MACHINERY ANOMALY DETECTION UNDER INDETERMINATE OPERATING CONDITIONS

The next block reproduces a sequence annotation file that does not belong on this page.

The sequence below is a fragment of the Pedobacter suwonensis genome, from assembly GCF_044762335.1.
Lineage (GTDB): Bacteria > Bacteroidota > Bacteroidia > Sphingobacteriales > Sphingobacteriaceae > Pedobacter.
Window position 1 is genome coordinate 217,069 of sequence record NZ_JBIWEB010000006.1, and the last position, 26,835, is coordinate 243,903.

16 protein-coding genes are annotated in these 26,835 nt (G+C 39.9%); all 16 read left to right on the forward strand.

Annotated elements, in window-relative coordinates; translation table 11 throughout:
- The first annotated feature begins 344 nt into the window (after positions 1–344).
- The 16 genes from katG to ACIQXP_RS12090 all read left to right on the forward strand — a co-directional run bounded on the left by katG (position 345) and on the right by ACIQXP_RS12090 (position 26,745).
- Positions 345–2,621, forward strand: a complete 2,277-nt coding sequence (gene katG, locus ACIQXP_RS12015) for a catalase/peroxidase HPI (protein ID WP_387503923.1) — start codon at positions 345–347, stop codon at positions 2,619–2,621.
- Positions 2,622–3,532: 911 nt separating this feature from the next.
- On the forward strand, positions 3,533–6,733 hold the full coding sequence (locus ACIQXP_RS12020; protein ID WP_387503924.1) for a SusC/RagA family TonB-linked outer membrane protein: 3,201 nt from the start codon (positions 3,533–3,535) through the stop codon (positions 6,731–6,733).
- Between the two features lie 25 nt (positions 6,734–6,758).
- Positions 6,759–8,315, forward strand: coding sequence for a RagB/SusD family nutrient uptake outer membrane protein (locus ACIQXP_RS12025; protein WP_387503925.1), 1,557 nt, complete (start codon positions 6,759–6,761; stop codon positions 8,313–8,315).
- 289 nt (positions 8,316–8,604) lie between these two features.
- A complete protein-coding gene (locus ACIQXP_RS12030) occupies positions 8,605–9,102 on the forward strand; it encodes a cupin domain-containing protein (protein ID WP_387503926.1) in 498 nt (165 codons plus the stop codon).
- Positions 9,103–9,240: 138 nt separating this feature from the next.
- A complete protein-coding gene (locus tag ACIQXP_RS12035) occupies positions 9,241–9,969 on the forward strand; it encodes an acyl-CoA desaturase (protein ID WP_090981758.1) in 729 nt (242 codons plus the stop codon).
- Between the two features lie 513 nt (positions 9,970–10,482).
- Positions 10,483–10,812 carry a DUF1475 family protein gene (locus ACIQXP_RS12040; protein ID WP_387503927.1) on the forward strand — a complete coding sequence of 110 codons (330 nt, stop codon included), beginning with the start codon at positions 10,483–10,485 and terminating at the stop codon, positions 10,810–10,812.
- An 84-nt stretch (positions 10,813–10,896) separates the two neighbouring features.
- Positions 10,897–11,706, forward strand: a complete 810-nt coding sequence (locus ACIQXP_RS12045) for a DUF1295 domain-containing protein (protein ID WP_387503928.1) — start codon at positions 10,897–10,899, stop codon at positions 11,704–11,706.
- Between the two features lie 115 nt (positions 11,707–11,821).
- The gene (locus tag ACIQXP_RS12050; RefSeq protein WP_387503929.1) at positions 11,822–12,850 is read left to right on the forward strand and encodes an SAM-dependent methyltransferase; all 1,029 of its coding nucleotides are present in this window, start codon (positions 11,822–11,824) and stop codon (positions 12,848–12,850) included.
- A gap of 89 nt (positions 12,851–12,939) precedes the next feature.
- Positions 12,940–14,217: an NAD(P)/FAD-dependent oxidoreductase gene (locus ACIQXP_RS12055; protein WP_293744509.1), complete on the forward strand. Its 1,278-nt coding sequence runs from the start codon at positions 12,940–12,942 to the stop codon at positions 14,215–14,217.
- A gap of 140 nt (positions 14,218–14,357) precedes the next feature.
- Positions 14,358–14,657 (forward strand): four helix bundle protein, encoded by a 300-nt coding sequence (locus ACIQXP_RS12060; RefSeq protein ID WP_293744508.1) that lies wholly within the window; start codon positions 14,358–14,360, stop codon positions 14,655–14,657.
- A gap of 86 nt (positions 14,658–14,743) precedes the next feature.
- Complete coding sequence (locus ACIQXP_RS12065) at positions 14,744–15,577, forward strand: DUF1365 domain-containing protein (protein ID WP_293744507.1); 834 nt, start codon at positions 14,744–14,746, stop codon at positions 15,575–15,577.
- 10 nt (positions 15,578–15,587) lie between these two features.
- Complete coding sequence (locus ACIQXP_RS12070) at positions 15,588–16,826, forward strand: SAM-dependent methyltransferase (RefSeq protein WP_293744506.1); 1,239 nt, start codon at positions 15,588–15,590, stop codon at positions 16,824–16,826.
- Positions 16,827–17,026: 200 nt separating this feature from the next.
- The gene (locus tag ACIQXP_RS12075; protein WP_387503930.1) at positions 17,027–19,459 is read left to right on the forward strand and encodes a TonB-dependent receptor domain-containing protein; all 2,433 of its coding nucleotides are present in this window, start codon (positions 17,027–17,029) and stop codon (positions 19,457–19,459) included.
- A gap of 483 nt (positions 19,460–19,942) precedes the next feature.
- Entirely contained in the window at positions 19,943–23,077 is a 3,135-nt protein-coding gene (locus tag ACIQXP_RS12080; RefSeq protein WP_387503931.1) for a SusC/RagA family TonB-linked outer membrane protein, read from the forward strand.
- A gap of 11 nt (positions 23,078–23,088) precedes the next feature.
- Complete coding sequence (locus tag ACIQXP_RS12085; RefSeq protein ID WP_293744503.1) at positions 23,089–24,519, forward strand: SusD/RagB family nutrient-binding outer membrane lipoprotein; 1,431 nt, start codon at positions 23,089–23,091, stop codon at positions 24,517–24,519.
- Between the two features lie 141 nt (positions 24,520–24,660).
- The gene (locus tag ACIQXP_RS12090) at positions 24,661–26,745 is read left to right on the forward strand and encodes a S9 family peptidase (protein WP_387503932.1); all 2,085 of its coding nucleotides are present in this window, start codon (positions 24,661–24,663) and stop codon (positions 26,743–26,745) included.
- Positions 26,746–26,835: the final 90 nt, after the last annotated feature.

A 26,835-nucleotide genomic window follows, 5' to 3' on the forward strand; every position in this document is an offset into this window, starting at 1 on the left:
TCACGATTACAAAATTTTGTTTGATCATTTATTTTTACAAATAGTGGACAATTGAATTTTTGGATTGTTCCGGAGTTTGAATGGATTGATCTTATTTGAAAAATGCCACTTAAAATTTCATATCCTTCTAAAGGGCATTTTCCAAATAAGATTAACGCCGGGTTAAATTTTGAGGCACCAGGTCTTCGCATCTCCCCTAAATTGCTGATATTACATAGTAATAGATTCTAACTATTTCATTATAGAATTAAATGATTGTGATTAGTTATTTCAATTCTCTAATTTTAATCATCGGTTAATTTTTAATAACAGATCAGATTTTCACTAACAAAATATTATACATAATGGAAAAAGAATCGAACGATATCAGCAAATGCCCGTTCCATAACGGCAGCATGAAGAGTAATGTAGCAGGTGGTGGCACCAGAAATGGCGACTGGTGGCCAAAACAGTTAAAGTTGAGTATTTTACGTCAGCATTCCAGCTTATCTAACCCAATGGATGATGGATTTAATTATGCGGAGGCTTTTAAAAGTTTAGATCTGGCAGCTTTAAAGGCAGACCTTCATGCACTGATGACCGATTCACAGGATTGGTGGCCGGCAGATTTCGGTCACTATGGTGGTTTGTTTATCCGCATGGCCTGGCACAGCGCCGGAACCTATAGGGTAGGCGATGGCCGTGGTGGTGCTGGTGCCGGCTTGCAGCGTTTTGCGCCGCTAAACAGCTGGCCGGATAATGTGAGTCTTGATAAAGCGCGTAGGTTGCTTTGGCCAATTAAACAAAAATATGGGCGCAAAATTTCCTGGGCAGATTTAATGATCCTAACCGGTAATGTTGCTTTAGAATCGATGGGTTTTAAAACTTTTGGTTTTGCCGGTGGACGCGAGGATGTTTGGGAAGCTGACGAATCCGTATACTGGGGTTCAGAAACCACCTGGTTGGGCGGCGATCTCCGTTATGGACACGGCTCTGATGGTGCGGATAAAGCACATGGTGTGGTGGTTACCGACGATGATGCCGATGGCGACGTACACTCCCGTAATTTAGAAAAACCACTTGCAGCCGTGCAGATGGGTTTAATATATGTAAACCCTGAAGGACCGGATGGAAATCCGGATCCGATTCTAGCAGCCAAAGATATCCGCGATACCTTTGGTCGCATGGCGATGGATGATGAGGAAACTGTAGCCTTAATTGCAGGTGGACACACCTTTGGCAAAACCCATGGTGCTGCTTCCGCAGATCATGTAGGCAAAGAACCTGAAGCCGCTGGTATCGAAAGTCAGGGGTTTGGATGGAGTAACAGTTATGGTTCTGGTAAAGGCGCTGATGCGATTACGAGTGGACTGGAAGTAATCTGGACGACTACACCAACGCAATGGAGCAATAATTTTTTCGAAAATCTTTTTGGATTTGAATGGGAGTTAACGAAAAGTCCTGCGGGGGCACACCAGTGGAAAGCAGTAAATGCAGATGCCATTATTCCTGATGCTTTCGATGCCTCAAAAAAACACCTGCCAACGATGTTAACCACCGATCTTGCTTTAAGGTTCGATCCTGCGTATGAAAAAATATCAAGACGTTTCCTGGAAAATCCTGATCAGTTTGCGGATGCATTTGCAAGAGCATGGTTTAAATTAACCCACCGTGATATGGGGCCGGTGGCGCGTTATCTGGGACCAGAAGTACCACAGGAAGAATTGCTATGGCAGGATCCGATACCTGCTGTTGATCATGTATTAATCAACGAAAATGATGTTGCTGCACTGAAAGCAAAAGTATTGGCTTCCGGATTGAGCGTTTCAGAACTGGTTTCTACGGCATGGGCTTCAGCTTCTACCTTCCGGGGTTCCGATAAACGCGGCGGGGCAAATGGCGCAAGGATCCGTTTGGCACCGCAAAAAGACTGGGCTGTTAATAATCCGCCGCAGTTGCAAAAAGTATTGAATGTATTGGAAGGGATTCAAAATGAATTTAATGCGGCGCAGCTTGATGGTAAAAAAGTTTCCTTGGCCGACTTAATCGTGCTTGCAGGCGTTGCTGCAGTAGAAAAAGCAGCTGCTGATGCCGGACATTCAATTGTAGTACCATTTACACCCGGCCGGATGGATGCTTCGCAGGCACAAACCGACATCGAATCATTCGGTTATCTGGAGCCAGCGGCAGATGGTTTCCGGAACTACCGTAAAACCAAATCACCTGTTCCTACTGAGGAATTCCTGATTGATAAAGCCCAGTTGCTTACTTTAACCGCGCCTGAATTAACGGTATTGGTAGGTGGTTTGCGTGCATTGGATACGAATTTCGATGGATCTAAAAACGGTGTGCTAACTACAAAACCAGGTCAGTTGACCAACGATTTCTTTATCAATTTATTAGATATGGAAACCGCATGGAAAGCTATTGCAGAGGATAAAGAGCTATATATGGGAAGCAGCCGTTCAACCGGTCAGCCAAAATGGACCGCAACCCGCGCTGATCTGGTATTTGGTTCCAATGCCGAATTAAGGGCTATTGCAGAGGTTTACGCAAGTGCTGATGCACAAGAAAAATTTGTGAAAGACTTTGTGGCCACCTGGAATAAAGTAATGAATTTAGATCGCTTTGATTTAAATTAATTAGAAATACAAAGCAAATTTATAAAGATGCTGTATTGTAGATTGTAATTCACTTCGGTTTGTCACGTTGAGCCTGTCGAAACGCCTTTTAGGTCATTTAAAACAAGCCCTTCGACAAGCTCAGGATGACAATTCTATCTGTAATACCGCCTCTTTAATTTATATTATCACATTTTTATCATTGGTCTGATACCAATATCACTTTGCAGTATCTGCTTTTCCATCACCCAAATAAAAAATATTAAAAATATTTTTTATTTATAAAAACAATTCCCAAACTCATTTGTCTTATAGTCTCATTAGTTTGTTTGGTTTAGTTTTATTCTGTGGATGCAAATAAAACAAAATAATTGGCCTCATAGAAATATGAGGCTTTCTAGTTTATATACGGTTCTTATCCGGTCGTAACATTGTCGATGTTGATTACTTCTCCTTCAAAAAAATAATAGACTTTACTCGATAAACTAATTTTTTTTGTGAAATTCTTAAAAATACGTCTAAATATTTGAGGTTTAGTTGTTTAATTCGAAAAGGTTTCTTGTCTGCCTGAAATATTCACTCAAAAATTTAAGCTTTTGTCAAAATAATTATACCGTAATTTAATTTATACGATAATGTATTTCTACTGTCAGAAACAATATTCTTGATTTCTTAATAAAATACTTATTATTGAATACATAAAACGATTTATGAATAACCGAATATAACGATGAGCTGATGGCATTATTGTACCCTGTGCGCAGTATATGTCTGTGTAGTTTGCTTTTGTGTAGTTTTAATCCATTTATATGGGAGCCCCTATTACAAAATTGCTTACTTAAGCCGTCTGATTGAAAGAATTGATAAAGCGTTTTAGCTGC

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Anomaly detection is a critical task in system health monitoring. Current practice of anomaly detection in machinery systems is still unsatisfactory. One issue is with the use of features. Some features are insensitive to the change of health, and some are redundant with each other. These insensitive and redundant features in the data mislead the detection. Another issue is from the influence of operating conditions, where a change in operating conditions can be mistakenly detected as an anomalous state of the system. Operating conditions are usually changing, and they may not be readily identified. They contribute to false positive detection either from non-predictive features driven by operating conditions, or from influencing predictive features. This dissertation contributes to the reduction of false detection by developing methods to select predictive features and use them to span a space for anomaly detection under indeterminate operating conditions. Available feature selection methods fail to provide consistent results when some features are correlated. A method was developed in this dissertation to explore the correlation structure of features and group correlated features into the same clusters. A representative feature from each cluster is selected to form a non-correlated set of features, where an optimized subset of predictive features is selected. After feature selection, the influence of operating conditions through non-predictive variables are removed. To remove the influence on predictive features, a clustering-based anomaly detection method is developed. Observations are collected when the system is healthy, and these observations are grouped into clusters corresponding to the states of operating conditions with automatic estimation of clustering parameters. Anomalies are detected if the test data are not members of the clusters. Correct partitioning of clusters is an open challenge due to the lack of research on the clustering of the machinery health monitoring data. This dissertation uses unimodality of the data as a criterion for clustering validation, and a unimodality-based clustering method is developed. Methods of this dissertation were evaluated by simulated data, benchmark data, experimental study and field data. These methods provide consistent results and outperform representatives of available methods. Although the focus of this dissertation is on the application of machinery systems, the methods developed in this dissertation can be adapted for other application scenarios for anomaly detection, feature selection, and clustering.